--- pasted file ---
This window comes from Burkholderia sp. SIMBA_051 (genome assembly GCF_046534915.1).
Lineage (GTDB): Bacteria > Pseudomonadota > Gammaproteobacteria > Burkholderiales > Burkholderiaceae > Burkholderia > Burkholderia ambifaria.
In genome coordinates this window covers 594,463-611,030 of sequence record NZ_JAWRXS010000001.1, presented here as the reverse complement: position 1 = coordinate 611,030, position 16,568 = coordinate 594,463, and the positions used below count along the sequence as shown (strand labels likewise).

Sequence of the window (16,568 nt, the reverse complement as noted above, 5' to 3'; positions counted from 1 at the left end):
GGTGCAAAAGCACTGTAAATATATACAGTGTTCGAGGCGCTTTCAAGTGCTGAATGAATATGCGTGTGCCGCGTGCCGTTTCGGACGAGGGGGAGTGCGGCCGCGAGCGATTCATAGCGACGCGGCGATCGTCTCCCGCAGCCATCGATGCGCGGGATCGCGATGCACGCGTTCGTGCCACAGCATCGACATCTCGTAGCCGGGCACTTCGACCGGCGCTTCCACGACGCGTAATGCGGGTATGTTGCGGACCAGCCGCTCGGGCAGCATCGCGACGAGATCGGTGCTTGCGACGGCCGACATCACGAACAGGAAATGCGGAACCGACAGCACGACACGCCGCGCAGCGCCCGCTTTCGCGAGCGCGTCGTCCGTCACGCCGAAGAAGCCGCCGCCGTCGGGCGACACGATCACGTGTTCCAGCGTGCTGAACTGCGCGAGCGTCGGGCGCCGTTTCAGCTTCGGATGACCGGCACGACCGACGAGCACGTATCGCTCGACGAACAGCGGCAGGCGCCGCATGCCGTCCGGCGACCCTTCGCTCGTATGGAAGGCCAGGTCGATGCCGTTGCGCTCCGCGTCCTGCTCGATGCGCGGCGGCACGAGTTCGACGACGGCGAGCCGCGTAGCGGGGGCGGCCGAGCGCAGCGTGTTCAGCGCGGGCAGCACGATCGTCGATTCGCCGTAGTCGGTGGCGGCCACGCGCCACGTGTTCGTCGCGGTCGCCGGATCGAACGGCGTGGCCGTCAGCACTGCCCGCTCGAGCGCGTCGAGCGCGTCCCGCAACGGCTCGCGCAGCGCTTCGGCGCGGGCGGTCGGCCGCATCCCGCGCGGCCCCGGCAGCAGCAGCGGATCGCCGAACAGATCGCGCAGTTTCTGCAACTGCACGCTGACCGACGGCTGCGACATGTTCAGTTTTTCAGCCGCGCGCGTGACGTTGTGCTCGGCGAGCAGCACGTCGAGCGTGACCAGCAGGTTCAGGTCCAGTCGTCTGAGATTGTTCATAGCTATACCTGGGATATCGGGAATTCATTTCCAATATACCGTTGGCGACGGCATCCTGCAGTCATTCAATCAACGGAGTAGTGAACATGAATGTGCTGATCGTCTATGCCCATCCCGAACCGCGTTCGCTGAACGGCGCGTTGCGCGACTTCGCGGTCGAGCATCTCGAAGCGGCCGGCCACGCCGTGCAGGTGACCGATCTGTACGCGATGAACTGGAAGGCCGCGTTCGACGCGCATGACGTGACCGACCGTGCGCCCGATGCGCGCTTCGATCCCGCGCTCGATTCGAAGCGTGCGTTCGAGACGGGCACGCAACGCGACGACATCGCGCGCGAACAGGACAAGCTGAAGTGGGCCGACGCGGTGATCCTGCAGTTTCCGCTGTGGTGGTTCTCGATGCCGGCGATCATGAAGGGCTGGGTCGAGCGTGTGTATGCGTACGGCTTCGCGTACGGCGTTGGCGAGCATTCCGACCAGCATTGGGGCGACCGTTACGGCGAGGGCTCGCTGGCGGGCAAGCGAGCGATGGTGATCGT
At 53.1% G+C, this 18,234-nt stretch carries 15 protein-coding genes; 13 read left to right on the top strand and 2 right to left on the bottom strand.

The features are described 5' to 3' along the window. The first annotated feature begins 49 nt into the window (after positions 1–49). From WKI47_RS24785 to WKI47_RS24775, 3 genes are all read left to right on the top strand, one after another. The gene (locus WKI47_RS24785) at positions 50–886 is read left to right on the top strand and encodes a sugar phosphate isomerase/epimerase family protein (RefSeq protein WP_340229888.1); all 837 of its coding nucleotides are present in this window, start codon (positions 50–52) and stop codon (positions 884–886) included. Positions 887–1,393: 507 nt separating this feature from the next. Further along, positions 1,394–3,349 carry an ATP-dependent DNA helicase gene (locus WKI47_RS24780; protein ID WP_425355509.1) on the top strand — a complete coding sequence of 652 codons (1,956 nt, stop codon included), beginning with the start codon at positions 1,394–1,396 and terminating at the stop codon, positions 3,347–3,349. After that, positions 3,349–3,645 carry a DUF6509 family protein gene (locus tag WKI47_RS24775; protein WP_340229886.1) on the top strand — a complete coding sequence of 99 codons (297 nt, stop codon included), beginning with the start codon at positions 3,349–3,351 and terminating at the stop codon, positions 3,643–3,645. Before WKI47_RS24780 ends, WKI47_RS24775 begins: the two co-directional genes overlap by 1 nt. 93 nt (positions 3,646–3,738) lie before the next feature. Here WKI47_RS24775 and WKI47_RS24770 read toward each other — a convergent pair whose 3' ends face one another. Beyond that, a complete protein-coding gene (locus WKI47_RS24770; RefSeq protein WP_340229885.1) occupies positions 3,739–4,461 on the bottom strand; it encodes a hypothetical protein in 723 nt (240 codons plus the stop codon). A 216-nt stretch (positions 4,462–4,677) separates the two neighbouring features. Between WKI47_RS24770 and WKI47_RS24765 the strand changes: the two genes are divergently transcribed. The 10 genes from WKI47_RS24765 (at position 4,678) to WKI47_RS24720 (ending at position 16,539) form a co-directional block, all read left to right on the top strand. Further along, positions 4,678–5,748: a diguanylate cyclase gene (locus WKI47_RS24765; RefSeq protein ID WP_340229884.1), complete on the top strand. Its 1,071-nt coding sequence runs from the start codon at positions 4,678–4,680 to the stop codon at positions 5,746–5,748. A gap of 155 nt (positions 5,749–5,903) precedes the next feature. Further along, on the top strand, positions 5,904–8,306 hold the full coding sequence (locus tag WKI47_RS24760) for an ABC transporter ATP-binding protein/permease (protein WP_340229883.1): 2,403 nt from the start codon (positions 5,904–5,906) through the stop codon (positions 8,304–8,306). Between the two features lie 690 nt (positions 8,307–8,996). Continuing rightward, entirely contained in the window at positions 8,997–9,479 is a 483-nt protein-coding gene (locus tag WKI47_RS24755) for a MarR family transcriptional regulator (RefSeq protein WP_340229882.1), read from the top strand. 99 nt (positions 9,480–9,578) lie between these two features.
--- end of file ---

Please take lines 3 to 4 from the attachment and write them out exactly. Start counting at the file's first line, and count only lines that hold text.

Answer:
In genome coordinates this window covers 594,463-611,030 of sequence record NZ_JAWRXS010000001.1, presented here as the reverse complement: position 1 = coordinate 611,030, position 16,568 = coordinate 594,463, and the positions used below count along the sequence as shown (strand labels likewise).

Sequence of the window (16,568 nt, the reverse complement as noted above, 5' to 3'; positions counted from 1 at the left end):